Our back-to-school series continues with a podcast featuring Jackie Bartell, a retired Special Educator in the public school system in Rochester, New York, and DIR Expert Training Leader with the Interdisciplinary Council on Development and Learning (ICDL). We discuss applying the Developmental, Individual differences, Relationship-based (DIR) model in a public school setting.
Applying the DIR Model in a Public School with Jackie Bartell
Applying the DIR model in a public school setting takes a flexible approach and an understanding of process. That is, it is a process that is continually being molded as you go. It’s like starting a DIR program with a child: you first see where the school and staff are at, what unique circumstances exist, and you work to build good relationships.
Jackie tells us that you have to have conversations about where we were, where we are, and where we are going. It is a collaborative effort with special educators, leadership and staff involved. You have to ask, “What do we need in this environment to make this work” for each child. You are really asking teachers and schools to change their whole paradigm of what teaching and learning is about.
To change the paradigm, you have to build trust and relationships with the staff you’re working with. There are some children who need the tools to learn before they can learn. So you have to take care of the regulation piece by looking at individual differences and sensory processing first, and then attention, interaction, and learning. Schools are usually set out to just focus on learning, so this is a switch for some staff.
We always need to think about how to make the child’s experience positive and successful. This starts with knowing the child’s sensory processing profile. “Are they regulated in this environment in this moment?” Schools vary in their knowledge of sensory needs with some having a sensory gym and occupational therapy services, while others need to be educated about it.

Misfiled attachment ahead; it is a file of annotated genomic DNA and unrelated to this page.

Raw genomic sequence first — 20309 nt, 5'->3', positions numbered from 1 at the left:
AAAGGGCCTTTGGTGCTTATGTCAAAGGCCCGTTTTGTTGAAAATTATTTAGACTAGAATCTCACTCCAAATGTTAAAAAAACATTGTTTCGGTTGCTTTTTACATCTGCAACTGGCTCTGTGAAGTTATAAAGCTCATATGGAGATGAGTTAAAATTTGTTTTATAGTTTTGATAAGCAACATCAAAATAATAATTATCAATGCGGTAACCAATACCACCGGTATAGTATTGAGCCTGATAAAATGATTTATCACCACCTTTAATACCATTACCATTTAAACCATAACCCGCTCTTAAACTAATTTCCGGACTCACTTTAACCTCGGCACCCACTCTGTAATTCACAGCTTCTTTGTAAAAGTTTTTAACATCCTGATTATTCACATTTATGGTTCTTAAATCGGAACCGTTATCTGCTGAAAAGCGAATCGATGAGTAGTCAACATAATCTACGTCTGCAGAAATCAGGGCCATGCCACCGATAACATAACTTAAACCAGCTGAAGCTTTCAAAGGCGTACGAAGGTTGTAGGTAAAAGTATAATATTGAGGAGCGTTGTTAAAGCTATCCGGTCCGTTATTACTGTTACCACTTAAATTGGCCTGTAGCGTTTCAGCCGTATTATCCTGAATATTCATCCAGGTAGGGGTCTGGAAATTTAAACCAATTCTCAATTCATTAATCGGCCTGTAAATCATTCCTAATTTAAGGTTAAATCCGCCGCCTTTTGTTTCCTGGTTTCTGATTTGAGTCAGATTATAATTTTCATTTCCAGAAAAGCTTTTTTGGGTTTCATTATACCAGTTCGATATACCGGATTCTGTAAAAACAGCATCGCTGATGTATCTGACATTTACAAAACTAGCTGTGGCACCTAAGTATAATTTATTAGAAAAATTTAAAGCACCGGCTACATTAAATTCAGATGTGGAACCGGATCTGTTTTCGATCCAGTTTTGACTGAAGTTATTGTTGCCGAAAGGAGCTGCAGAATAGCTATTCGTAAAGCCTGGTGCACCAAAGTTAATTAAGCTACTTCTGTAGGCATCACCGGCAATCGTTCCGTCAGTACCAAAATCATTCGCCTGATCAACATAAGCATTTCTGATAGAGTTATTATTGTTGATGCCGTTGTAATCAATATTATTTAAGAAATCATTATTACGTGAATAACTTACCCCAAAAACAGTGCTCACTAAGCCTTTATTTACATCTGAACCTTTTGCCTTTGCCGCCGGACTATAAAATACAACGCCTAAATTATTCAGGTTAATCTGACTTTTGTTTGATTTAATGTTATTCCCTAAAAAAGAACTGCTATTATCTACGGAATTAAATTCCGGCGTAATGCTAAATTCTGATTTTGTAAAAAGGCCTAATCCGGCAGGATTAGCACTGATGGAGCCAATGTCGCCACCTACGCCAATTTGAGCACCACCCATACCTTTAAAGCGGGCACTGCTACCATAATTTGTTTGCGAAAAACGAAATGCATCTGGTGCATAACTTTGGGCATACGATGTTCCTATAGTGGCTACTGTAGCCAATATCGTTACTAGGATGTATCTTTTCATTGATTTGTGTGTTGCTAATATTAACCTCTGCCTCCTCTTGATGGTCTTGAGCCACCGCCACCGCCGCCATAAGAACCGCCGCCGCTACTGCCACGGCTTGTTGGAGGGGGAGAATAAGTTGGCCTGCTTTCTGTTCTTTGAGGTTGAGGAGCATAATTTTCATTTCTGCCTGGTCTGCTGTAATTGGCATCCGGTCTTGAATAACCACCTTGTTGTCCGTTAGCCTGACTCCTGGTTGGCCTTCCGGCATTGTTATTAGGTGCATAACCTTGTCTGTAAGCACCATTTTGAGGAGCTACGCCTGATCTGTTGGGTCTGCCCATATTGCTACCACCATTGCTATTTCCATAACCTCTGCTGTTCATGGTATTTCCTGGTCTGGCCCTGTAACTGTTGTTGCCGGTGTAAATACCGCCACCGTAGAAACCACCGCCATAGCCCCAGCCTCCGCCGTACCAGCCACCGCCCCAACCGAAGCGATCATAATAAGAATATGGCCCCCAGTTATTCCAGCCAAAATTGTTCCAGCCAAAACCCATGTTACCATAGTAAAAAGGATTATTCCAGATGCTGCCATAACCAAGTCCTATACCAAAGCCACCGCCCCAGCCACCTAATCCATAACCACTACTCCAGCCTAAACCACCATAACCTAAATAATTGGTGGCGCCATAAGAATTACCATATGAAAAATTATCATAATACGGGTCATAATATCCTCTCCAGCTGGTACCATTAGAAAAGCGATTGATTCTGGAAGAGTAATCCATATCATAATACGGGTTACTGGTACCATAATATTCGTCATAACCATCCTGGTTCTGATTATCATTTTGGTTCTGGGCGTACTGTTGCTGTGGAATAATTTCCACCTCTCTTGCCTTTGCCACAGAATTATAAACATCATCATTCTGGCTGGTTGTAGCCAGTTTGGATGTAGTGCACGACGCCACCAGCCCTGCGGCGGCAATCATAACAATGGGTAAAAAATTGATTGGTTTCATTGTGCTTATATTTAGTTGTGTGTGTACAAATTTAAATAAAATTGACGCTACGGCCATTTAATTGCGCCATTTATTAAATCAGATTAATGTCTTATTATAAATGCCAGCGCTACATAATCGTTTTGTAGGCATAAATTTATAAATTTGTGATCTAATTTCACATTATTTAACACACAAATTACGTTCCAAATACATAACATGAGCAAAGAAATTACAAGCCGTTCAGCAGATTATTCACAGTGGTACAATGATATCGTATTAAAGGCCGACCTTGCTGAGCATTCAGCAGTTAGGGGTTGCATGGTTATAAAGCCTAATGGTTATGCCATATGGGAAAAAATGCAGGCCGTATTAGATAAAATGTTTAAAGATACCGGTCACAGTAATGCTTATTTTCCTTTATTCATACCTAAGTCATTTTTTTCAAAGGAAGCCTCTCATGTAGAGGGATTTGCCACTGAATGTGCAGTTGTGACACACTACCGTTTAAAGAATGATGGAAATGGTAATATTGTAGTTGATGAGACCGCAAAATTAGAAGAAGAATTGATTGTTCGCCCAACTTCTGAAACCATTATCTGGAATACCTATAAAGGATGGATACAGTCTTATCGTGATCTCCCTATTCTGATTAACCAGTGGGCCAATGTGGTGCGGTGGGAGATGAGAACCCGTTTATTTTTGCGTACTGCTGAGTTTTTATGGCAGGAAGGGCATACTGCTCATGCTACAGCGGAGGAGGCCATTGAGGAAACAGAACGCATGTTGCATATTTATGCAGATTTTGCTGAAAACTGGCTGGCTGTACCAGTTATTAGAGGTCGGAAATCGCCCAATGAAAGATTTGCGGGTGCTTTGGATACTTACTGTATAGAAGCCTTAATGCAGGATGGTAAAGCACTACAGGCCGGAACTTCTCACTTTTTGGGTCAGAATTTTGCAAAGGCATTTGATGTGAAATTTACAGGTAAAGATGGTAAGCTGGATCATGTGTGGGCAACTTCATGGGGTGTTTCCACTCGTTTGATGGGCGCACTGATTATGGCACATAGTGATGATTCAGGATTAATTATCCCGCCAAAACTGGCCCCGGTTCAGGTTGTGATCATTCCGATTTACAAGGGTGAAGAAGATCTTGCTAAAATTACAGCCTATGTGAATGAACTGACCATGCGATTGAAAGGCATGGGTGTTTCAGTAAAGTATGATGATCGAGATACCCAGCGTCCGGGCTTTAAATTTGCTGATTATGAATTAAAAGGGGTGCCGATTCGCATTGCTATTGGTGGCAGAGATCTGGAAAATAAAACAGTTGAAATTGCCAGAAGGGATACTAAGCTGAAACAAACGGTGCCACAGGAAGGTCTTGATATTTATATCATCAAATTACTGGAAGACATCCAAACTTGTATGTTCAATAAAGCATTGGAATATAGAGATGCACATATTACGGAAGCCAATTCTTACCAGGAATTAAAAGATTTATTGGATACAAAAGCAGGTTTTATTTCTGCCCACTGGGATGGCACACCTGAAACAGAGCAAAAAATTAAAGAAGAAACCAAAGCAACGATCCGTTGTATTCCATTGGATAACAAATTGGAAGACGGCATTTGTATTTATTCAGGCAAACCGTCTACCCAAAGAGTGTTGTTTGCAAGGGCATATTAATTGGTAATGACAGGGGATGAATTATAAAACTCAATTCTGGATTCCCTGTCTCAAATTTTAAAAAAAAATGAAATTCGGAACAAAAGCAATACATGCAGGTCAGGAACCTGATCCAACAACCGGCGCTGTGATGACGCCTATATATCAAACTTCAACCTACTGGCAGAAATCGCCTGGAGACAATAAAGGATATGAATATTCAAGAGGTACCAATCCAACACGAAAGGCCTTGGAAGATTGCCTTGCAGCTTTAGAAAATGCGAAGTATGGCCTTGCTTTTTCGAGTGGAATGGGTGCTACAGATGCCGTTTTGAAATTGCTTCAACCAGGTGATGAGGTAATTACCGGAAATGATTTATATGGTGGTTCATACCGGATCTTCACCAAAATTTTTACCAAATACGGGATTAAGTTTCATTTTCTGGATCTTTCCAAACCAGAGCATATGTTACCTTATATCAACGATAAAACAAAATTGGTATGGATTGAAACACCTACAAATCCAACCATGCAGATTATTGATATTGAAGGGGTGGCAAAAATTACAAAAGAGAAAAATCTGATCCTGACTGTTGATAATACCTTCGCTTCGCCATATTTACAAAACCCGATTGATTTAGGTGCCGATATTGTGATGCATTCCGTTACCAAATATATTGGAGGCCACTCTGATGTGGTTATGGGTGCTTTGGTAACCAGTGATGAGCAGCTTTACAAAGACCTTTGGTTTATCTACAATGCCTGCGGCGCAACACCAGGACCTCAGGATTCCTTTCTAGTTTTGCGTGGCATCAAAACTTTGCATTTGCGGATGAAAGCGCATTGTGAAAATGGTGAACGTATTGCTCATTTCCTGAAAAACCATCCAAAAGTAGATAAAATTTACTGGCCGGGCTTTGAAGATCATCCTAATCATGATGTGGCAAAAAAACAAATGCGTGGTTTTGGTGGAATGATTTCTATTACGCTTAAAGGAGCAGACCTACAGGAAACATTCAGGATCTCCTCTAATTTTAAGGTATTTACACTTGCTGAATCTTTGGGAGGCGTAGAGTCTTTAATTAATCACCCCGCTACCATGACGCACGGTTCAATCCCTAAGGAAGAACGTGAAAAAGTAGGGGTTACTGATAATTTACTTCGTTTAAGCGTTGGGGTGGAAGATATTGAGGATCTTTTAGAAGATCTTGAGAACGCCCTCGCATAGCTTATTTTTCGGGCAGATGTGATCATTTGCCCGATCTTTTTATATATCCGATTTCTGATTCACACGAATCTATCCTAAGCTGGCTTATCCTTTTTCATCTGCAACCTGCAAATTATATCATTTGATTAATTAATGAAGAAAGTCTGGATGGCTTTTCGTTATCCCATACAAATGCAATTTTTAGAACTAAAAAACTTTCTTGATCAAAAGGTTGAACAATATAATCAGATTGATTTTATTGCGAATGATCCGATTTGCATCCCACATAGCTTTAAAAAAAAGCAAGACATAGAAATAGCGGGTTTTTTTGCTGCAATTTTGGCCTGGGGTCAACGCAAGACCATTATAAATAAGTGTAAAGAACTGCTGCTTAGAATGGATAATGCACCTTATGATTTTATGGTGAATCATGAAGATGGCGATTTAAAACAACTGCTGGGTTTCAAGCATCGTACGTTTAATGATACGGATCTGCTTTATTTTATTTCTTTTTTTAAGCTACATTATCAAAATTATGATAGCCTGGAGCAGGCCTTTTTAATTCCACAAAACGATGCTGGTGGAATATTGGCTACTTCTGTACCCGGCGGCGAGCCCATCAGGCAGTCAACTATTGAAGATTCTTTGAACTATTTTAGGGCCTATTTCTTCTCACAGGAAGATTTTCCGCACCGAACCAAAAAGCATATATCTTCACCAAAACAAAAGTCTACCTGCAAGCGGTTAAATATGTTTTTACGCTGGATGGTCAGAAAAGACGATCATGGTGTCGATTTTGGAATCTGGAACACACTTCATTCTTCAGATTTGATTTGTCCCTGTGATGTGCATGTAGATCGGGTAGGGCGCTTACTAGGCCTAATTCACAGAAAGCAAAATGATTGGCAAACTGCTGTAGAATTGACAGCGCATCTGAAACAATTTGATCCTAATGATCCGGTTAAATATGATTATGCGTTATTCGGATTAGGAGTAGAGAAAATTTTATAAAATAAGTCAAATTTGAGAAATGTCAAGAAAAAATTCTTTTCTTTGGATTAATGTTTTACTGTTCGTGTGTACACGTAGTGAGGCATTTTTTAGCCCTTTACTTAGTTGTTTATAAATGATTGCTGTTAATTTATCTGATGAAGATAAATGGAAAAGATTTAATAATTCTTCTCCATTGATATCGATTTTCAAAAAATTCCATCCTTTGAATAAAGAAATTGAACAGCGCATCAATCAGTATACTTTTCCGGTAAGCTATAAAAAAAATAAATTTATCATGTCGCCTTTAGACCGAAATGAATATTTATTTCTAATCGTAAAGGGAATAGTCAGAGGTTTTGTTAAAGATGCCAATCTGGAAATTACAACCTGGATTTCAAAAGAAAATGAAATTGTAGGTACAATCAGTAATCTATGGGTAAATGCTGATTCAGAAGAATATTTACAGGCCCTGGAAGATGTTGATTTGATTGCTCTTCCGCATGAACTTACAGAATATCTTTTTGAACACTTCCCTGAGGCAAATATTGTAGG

Next, how does this child’s regulation change throughout the day? How do we keep the child regulated so we can get to engagement and interaction? School is about back-and-forth interaction so if we can’t get the child to that developmental capacity, school will be very hard for the child.
When a child is not meeting expectations, behavioural issues will often ensue, and this is when schools will decide that behavioural strategies need to be put in place. Jackie stresses here that this is not a behavioural issue, but the child communicating with us.
If they could, they would. But they can’t, so they don’t.
The work to do is to help people understand that the behaviour does not mean the child is being ‘naughty’ but rather saying that something is not ok in the only way they are capable.
When we are stressed and become dysregulated, our ability to communicate decreases. One of the biggest problems is that people have an expectation that when you can demonstrate communication skills, you will be able to maintain those communication skills even when your body is stressed. (See Stuart Shanker’s Self-Reg work for more information.)
When considering younger children versus older children, the regulation piece is the same. You still need to figure out a way to support the child’s regulation. There still needs to be opportunities to find the just right arousal for the child. The difference is that the method by which the child gets this is going to be more controlled by the child him/herself, if (s)he is capable of doing that.
Jackie says that sometimes the DIR principles are written right in to the Individualized Education Plan (IEP) and other times they might not be. Some parents are very invested in the DIR approach and want it in there. Documenting the strategies and principles used is helpful in continuity of the approach from year-to-year as well.
Jackie says that in her experience the children who have a DIR program over other interventions are happy to go to school and are not being forced to go to school. The child is calmer and thus more available for instruction so the staff sees success therefore feels successful as well. Calm is not a compliant, seated child, but rather a child who has an inner state of regulated arousal.
Until next week… here’s to affecting autism through playful interactions!